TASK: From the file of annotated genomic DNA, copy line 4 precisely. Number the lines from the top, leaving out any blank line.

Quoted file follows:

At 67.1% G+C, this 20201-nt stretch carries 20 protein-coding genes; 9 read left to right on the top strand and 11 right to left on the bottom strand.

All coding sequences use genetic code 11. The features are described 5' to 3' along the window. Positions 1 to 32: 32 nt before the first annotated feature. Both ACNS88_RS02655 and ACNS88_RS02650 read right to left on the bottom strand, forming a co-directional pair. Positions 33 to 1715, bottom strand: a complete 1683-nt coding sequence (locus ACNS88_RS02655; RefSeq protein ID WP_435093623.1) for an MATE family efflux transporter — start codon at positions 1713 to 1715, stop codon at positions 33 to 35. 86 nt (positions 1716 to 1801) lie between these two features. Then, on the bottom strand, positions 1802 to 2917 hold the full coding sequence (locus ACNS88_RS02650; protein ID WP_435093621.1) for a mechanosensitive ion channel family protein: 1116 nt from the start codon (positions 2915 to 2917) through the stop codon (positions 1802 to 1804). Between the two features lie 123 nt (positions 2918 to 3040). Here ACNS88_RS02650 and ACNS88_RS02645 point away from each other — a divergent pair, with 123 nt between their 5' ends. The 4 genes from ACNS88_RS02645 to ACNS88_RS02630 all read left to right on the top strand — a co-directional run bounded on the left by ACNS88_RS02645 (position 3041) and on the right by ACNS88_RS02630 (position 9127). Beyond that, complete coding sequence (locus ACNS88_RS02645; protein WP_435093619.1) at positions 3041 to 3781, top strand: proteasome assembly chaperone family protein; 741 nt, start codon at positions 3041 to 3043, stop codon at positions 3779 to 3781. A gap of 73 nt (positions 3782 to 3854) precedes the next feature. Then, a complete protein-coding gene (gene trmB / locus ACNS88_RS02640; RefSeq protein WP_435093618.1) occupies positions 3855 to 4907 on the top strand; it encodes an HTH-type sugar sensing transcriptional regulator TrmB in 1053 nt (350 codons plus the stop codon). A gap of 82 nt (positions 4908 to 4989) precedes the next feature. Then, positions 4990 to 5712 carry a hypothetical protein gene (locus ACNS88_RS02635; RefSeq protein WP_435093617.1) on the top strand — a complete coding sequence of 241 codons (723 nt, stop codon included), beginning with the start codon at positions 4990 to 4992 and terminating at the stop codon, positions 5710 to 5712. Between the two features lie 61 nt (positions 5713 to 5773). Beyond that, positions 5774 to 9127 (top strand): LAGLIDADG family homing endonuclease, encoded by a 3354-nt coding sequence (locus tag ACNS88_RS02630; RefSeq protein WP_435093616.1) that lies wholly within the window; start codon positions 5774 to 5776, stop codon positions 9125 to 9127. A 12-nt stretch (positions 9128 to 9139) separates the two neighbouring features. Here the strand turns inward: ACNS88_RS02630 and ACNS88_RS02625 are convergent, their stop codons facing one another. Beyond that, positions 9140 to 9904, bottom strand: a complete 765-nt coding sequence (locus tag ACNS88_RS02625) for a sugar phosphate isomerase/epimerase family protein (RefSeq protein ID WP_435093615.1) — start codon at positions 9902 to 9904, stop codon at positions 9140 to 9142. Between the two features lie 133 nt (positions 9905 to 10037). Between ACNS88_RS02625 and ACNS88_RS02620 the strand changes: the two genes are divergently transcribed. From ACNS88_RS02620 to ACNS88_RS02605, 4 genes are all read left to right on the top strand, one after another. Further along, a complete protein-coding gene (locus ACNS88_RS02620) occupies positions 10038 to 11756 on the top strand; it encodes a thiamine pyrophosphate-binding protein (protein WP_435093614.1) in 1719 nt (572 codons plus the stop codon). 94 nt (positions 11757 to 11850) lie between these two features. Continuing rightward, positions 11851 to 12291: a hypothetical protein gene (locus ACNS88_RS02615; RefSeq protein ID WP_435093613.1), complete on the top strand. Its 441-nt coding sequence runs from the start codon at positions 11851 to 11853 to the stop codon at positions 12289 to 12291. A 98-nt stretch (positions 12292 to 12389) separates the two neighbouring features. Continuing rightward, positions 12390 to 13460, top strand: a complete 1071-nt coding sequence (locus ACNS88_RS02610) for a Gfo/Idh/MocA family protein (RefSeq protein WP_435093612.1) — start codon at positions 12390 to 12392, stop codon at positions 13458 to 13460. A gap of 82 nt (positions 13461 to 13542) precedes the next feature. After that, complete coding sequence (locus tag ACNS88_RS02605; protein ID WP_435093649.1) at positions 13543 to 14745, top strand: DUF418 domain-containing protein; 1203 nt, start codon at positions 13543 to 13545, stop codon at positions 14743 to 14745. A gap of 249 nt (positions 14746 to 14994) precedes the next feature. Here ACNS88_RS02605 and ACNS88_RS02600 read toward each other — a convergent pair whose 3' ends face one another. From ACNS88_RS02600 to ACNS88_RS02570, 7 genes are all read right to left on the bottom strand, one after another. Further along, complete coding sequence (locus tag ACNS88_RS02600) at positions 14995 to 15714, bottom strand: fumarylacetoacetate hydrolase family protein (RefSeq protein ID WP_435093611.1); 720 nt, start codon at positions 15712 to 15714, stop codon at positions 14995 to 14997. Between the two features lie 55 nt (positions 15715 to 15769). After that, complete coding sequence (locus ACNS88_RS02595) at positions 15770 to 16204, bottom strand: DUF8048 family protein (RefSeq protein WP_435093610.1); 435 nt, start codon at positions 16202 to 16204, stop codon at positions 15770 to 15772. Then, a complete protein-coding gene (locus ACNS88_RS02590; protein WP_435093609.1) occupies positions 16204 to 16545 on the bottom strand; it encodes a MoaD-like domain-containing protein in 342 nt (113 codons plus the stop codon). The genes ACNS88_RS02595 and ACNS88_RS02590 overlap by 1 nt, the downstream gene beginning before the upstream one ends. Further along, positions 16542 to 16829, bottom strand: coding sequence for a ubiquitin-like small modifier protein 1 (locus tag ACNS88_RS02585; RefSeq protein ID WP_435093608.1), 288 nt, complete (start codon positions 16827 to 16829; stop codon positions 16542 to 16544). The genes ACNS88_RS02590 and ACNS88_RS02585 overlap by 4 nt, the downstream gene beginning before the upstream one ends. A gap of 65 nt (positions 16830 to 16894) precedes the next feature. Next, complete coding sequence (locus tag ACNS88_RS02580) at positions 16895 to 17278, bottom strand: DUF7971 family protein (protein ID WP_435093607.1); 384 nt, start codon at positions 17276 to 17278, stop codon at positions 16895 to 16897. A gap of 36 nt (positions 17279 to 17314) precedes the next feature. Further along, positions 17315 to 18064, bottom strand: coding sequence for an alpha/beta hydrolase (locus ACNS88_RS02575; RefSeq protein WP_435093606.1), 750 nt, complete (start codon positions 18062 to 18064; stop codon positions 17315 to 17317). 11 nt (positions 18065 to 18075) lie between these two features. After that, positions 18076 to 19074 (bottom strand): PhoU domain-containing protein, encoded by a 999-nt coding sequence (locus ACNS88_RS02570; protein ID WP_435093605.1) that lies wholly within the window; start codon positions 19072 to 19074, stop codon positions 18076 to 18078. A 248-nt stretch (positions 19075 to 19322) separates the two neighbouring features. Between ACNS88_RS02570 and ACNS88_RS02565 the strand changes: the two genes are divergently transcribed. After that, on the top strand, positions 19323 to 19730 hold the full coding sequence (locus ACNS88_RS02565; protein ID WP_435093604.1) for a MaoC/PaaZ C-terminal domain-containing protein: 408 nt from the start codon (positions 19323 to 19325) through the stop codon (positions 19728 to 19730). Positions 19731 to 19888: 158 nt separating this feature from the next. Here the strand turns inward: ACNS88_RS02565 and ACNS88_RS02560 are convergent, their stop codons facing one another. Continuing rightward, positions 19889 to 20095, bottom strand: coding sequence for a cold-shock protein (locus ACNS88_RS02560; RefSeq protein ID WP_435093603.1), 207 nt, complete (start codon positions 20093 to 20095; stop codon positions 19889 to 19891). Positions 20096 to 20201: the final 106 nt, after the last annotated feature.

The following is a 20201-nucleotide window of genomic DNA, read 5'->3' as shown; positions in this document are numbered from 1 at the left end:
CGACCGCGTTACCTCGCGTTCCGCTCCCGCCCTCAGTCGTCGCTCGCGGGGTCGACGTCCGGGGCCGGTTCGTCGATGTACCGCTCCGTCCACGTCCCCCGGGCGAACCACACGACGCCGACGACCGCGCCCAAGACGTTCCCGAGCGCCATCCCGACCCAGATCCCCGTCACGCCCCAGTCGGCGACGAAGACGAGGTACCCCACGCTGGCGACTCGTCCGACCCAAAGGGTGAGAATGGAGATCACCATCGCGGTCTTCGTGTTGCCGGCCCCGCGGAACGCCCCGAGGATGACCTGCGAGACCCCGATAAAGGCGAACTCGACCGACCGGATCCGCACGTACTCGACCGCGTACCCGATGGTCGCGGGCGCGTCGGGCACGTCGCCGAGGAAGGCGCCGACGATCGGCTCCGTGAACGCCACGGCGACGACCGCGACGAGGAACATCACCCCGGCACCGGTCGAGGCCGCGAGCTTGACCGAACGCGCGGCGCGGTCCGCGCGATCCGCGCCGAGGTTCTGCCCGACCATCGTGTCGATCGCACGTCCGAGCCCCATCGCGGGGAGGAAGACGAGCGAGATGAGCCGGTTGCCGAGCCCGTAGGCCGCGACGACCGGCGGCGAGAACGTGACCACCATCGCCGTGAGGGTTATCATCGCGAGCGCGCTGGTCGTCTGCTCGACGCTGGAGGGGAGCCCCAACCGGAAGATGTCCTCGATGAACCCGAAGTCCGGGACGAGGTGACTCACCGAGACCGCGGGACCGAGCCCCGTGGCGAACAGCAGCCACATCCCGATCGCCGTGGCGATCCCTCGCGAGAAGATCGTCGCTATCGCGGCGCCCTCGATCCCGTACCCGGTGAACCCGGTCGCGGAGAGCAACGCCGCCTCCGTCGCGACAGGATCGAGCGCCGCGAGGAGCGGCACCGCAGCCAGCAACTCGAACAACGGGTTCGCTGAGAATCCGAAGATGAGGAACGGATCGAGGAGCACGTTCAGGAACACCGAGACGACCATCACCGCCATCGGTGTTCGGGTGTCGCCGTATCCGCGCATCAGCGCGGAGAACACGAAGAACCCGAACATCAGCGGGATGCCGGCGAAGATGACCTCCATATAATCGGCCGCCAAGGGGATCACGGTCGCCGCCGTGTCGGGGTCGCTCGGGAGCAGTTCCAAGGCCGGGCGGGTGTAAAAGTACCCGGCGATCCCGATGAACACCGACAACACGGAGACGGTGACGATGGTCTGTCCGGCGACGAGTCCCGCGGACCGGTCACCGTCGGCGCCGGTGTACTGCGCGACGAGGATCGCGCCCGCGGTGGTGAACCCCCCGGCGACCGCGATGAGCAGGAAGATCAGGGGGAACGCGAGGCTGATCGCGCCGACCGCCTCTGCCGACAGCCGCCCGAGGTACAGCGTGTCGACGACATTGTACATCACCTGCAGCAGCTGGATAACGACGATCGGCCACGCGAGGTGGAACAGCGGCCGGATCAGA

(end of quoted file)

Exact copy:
CGACCGCGTTACCTCGCGTTCCGCTCCCGCCCTCAGTCGTCGCTCGCGGGGTCGACGTCCGGGGCCGGTTCGTCGATGTACCGCTCCGTCCACGTCCCCCGGGCGAACCACACGACGCCGACGACCGCGCCCAAGACGTTCCCGAGCGCCATCCCGACCCAGATCCCCGTCACGCCCCAGTCGGCGACGAAGACGAGGTACCCCACGCTGGCGACTCGTCCGACCCAAAGGGTGAGAATGGAGATCACCATCGCGGTCTTCGTGTTGCCGGCCCCGCGGAACGCCCCGAGGATGACCTGCGAGACCCCGATAAAGGCGAACTCGACCGACCGGATCCGCACGTACTCGACCGCGTACCCGATGGTCGCGGGCGCGTCGGGCACGTCGCCGAGGAAGGCGCCGACGATCGGCTCCGTGAACGCCACGGCGACGACCGCGACGAGGAACATCACCCCGGCACCGGTCGAGGCCGCGAGCTTGACCGAACGCGCGGCGCGGTCCGCGCGATCCGCGCCGAGGTTCTGCCCGACCATCGTGTCGATCGCACGTCCGAGCCCCATCGCGGGGAGGAAGACGAGCGAGATGAGCCGGTTGCCGAGCCCGTAGGCCGCGACGACCGGCGGCGAGAACGTGACCACCATCGCCGTGAGGGTTATCATCGCGAGCGCGCTGGTCGTCTGCTCGACGCTGGAGGGGAGCCCCAACCGGAAGATGTCCTCGATGAACCCGAAGTCCGGGACGAGGTGACTCACCGAGACCGCGGGACCGAGCCCCGTGGCGAACAGCAGCCACATCCCGATCGCCGTGGCGATCCCTCGCGAGAAGATCGTCGCTATCGCGGCGCCCTCGATCCCGTACCCGGTGAACCCGGTCGCGGAGAGCAACGCCGCCTCCGTCGCGACAGGATCGAGCGCCGCGAGGAGCGGCACCGCAGCCAGCAACTCGAACAACGGGTTCGCTGAGAATCCGAAGATGAGGAACGGATCGAGGAGCACGTTCAGGAACACCGAGACGACCATCACCGCCATCGGTGTTCGGGTGTCGCCGTATCCGCGCATCAGCGCGGAGAACACGAAGAACCCGAACATCAGCGGGATGCCGGCGAAGATGACCTCCATATAATCGGCCGCCAAGGGGATCACGGTCGCCGCCGTGTCGGGGTCGCTCGGGAGCAGTTCCAAGGCCGGGCGGGTGTAAAAGTACCCGGCGATCCCGATGAACACCGACAACACGGAGACGGTGACGATGGTCTGTCCGGCGACGAGTCCCGCGGACCGGTCACCGTCGGCGCCGGTGTACTGCGCGACGAGGATCGCGCCCGCGGTGGTGAACCCCCCGGCGACCGCGATGAGCAGGAAGATCAGGGGGAACGCGAGGCTGATCGCGCCGACCGCCTCTGCCGACAGCCGCCCGAGGTACAGCGTGTCGACGACATTGTACATCACCTGCAGCAGCTGGATAACGACGATCGGCCACGCGAGGTGGAACAGCGGCCGGATCAGA